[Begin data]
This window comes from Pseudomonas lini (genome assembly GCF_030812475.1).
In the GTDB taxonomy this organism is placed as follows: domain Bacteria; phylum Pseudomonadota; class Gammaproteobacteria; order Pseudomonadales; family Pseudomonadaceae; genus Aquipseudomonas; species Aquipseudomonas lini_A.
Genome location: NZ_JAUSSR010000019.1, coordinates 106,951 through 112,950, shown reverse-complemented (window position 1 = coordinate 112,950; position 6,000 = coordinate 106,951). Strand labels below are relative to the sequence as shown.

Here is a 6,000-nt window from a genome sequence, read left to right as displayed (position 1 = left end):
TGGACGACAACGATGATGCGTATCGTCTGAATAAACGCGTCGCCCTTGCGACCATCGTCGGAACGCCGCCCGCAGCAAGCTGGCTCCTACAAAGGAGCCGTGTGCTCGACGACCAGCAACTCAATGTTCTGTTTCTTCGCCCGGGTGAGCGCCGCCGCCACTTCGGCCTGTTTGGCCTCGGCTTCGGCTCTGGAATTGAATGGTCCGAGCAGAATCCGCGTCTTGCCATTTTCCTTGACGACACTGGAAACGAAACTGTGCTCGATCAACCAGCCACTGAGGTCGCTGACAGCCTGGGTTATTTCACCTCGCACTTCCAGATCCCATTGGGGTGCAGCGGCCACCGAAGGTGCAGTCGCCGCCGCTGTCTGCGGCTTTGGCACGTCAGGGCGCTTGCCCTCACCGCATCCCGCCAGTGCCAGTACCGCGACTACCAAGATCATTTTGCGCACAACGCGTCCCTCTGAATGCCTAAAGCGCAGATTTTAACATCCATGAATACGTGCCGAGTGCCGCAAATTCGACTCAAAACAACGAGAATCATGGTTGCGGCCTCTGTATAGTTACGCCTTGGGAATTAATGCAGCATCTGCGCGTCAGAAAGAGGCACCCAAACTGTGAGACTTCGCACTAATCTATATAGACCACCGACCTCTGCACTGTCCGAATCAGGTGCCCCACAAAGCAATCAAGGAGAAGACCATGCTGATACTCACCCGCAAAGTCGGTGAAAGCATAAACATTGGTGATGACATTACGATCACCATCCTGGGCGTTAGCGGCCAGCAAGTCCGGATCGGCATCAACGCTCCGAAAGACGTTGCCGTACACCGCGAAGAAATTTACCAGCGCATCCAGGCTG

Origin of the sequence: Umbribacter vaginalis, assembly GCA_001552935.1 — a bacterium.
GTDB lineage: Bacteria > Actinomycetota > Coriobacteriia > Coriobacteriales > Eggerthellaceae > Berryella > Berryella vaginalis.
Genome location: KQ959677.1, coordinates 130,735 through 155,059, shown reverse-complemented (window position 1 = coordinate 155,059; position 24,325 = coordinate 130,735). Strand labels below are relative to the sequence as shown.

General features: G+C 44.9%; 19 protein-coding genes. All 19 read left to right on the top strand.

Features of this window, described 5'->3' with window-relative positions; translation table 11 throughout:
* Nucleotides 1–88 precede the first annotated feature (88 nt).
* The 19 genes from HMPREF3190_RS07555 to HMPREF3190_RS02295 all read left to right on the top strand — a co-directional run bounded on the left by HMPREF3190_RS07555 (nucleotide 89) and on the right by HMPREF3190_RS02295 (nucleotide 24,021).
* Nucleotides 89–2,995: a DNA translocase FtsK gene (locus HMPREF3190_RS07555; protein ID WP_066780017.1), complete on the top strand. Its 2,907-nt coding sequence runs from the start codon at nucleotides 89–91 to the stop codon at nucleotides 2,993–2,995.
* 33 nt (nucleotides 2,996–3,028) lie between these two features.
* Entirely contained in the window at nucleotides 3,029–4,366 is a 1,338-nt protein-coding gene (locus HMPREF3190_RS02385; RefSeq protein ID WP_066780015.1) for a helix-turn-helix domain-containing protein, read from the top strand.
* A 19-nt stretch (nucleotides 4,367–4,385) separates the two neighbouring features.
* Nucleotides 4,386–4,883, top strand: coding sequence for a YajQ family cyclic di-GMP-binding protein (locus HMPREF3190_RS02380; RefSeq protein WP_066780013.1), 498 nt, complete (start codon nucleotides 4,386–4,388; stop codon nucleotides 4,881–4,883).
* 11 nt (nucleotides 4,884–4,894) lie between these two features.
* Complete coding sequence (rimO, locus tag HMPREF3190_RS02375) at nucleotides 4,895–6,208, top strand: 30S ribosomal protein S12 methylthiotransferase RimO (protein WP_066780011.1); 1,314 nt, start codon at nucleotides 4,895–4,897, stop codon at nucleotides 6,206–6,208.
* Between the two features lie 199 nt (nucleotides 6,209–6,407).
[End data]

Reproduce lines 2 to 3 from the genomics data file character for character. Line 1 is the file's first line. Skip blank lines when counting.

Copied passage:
In the GTDB taxonomy this organism is placed as follows: domain Bacteria; phylum Pseudomonadota; class Gammaproteobacteria; order Pseudomonadales; family Pseudomonadaceae; genus Aquipseudomonas; species Aquipseudomonas lini_A.
Genome location: NZ_JAUSSR010000019.1, coordinates 106,951 through 112,950, shown reverse-complemented (window position 1 = coordinate 112,950; position 6,000 = coordinate 106,951). Strand labels below are relative to the sequence as shown.